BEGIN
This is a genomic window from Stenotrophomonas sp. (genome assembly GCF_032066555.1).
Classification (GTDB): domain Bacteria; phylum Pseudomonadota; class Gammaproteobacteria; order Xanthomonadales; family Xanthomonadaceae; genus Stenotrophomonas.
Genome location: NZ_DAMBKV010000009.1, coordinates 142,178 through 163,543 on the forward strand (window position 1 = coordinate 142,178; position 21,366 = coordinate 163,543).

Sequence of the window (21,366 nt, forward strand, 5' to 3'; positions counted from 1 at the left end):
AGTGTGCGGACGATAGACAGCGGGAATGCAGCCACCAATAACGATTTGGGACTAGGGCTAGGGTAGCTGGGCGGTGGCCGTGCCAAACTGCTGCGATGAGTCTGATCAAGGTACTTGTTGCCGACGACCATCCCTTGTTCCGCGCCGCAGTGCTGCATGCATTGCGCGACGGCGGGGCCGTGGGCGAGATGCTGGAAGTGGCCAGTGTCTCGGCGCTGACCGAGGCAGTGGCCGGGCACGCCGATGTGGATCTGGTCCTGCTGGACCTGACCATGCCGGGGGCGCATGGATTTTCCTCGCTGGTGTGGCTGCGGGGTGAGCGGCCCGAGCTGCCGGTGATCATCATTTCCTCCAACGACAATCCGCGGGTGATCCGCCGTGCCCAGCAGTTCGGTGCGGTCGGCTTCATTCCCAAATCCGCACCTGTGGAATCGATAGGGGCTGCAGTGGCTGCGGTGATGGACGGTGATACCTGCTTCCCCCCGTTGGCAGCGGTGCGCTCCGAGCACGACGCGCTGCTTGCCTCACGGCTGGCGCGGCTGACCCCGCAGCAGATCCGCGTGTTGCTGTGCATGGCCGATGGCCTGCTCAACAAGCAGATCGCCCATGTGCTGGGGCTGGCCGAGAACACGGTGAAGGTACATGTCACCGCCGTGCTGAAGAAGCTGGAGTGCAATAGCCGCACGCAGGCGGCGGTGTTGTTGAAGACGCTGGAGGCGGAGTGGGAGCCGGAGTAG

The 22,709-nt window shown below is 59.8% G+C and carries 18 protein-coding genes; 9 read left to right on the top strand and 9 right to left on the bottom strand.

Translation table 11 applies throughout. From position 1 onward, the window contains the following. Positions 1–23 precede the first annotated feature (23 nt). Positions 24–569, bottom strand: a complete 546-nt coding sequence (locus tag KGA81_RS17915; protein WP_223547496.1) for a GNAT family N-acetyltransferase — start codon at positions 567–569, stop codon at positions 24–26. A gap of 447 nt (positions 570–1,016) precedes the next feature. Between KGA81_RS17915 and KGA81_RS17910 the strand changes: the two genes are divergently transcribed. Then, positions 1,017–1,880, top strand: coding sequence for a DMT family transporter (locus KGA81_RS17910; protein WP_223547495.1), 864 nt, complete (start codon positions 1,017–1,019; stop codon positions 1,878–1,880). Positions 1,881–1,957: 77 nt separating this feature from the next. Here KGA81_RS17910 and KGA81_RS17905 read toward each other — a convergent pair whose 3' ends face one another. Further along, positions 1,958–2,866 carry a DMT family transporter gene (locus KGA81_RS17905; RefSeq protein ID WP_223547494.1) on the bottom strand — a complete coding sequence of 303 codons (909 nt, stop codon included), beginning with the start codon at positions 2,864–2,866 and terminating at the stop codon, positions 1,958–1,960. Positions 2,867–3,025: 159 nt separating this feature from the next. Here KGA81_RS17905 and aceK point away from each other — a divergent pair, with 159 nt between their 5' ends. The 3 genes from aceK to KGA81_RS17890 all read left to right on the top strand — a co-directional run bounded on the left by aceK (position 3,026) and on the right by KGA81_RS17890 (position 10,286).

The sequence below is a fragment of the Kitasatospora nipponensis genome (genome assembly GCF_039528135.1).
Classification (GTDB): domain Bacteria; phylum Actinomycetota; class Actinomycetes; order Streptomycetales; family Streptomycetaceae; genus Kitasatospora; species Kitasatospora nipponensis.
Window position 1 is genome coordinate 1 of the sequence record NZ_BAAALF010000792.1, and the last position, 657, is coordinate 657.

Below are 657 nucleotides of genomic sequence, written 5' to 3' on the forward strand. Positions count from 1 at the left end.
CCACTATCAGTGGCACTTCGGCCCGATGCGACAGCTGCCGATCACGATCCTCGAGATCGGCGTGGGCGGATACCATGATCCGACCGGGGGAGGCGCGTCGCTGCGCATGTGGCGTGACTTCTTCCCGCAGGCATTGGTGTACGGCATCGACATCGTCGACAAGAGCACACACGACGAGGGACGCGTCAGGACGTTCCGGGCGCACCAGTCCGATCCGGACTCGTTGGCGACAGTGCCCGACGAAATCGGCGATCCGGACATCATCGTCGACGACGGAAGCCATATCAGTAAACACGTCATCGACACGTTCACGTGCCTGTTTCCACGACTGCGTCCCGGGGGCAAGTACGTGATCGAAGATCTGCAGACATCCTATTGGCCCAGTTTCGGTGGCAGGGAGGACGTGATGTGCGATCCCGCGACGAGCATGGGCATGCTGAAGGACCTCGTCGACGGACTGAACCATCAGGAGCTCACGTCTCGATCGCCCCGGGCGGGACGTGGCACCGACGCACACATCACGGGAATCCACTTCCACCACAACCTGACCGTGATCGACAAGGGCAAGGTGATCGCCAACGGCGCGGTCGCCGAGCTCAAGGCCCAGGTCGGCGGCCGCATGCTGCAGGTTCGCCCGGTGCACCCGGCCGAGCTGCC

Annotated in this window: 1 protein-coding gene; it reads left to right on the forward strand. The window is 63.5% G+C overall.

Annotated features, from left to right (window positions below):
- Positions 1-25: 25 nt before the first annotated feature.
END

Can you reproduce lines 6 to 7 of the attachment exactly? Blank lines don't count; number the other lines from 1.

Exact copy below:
The 22,709-nt window shown below is 59.8% G+C and carries 18 protein-coding genes; 9 read left to right on the top strand and 9 right to left on the bottom strand.

Translation table 11 applies throughout. From position 1 onward, the window contains the following. Positions 1–23 precede the first annotated feature (23 nt). Positions 24–569, bottom strand: a complete 546-nt coding sequence (locus tag KGA81_RS17915; protein WP_223547496.1) for a GNAT family N-acetyltransferase — start codon at positions 567–569, stop codon at positions 24–26. A gap of 447 nt (positions 570–1,016) precedes the next feature. Between KGA81_RS17915 and KGA81_RS17910 the strand changes: the two genes are divergently transcribed. Then, positions 1,017–1,880, top strand: coding sequence for a DMT family transporter (locus KGA81_RS17910; protein WP_223547495.1), 864 nt, complete (start codon positions 1,017–1,019; stop codon positions 1,878–1,880). Positions 1,881–1,957: 77 nt separating this feature from the next. Here KGA81_RS17910 and KGA81_RS17905 read toward each other — a convergent pair whose 3' ends face one another. Further along, positions 1,958–2,866 carry a DMT family transporter gene (locus KGA81_RS17905; RefSeq protein ID WP_223547494.1) on the bottom strand — a complete coding sequence of 303 codons (909 nt, stop codon included), beginning with the start codon at positions 2,864–2,866 and terminating at the stop codon, positions 1,958–1,960. Positions 2,867–3,025: 159 nt separating this feature from the next. Here KGA81_RS17905 and aceK point away from each other — a divergent pair, with 159 nt between their 5' ends. The 3 genes from aceK to KGA81_RS17890 all read left to right on the top strand — a co-directional run bounded on the left by aceK (position 3,026) and on the right by KGA81_RS17890 (position 10,286).